The remains of a 2,000-year-old residential building from the time of Jesus were discovered during the last week of 2009 during an archaeological excavation by the Israel Antiquities Authority near the Church of the Annunciation in Nazareth.
The ancient structure, consisting of two rooms and a courtyard, includes a rock-hewn cistern in its center which was used to collect rainwater. The structure was found underneath a 600-year-old wall dating to the Mamluke period. Fragments of Roman-era clay and chalk vessels were found inside the building and are believed to have been used by the ancient Hebrews approximately 2,000 years ago.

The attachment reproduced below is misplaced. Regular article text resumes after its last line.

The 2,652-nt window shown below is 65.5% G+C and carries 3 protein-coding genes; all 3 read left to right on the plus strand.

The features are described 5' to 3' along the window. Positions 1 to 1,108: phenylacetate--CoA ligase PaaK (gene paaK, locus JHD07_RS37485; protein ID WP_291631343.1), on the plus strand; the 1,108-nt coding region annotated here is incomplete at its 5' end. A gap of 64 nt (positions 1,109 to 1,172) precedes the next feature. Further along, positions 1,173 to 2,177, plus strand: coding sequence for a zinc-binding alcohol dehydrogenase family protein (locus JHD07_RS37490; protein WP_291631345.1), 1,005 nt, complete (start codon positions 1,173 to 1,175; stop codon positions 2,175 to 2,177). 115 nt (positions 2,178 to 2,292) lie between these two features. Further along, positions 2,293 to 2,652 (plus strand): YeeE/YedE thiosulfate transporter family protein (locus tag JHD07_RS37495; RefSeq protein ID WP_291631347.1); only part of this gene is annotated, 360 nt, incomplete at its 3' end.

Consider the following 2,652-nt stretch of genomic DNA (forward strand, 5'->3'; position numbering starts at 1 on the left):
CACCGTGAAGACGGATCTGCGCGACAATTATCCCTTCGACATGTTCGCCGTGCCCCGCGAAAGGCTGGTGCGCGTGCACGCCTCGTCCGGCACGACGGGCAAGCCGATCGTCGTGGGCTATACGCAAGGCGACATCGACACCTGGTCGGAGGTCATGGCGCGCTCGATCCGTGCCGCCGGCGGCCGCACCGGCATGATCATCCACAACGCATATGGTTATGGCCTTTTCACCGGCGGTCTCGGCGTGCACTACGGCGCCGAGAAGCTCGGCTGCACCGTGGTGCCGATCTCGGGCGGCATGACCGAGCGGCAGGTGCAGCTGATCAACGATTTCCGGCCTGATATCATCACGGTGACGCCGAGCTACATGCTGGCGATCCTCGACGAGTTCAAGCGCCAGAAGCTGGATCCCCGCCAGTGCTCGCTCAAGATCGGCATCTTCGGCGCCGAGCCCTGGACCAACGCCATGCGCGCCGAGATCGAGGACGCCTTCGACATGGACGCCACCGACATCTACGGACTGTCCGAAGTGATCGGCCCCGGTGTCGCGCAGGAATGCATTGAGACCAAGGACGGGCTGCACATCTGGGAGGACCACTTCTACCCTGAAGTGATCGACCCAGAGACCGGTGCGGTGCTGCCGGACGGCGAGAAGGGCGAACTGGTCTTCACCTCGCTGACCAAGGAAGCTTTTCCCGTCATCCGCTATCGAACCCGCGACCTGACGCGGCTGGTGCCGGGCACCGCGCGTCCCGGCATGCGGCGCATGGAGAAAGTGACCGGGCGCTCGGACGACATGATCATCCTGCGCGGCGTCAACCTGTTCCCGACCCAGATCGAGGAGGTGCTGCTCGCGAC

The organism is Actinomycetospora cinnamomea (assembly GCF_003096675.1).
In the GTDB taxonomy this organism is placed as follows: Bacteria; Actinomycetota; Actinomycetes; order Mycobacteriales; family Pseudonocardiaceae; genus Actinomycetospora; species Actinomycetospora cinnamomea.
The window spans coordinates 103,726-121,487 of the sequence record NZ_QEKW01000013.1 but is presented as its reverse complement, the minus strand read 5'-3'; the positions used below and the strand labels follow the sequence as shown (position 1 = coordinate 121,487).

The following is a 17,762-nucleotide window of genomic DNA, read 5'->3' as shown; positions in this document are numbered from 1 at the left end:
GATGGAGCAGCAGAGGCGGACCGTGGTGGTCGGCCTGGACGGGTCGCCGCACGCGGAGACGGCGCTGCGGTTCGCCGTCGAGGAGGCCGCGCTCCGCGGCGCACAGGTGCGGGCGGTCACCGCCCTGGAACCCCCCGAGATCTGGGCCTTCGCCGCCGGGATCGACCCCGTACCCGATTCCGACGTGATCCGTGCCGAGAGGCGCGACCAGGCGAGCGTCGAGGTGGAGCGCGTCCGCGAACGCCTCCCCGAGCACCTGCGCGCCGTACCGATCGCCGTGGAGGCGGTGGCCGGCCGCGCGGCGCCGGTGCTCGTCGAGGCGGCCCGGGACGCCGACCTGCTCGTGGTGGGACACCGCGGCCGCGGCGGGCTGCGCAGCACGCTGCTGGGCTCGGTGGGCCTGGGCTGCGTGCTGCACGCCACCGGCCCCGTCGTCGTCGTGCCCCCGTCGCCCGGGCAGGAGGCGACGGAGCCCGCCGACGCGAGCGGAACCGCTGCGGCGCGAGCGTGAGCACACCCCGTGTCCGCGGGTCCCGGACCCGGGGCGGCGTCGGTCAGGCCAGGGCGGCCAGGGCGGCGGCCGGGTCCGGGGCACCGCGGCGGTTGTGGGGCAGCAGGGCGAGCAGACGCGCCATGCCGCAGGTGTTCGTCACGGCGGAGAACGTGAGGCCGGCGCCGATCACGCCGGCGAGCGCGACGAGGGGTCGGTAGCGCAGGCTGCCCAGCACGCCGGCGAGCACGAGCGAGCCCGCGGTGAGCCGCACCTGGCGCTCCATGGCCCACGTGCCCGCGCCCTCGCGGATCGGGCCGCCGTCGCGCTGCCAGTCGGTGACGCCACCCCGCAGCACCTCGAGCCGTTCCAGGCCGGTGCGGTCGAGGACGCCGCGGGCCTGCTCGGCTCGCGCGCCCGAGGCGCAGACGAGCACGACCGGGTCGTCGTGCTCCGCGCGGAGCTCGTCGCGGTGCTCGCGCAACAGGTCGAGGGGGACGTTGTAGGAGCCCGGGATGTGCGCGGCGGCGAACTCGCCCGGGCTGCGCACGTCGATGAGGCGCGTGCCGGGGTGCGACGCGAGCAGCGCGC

"The discovery is of the utmost importance since it reveals for the very first time a house from the Jewish village of Nazareth and thereby sheds light on the way of life at the time of Jesus," says Yardenna Alexander, Excavation Director, Israel Antiquities Authority. "No other settlement remains have been discovered that are attributed to this period."